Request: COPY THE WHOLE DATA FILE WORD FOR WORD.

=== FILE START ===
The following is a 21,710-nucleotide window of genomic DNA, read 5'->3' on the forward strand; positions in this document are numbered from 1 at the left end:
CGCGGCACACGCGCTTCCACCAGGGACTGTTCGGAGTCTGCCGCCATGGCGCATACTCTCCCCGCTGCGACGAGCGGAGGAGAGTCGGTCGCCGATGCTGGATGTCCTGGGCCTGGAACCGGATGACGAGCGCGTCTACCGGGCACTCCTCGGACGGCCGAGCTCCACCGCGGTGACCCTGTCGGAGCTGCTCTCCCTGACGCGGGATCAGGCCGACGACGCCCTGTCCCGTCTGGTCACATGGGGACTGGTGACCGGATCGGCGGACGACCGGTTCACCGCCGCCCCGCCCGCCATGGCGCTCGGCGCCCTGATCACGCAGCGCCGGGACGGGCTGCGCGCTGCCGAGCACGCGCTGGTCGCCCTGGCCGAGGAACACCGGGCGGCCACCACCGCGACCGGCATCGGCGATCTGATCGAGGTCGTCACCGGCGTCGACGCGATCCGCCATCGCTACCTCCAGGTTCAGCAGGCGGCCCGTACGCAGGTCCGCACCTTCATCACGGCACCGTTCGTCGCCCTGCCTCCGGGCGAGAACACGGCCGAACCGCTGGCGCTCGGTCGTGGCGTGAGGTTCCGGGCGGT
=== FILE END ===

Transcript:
The following is a 21,710-nucleotide window of genomic DNA, read 5'->3' on the forward strand; positions in this document are numbered from 1 at the left end:
CGCGGCACACGCGCTTCCACCAGGGACTGTTCGGAGTCTGCCGCCATGGCGCATACTCTCCCCGCTGCGACGAGCGGAGGAGAGTCGGTCGCCGATGCTGGATGTCCTGGGCCTGGAACCGGATGACGAGCGCGTCTACCGGGCACTCCTCGGACGGCCGAGCTCCACCGCGGTGACCCTGTCGGAGCTGCTCTCCCTGACGCGGGATCAGGCCGACGACGCCCTGTCCCGTCTGGTCACATGGGGACTGGTGACCGGATCGGCGGACGACCGGTTCACCGCCGCCCCGCCCGCCATGGCGCTCGGCGCCCTGATCACGCAGCGCCGGGACGGGCTGCGCGCTGCCGAGCACGCGCTGGTCGCCCTGGCCGAGGAACACCGGGCGGCCACCACCGCGACCGGCATCGGCGATCTGATCGAGGTCGTCACCGGCGTCGACGCGATCCGCCATCGCTACCTCCAGGTTCAGCAGGCGGCCCGTACGCAGGTCCGCACCTTCATCACGGCACCGTTCGTCGCCCTGCCTCCGGGCGAGAACACGGCCGAACCGCTGGCGCTCGGTCGTGGCGTGAGGTTCCGGGCGGT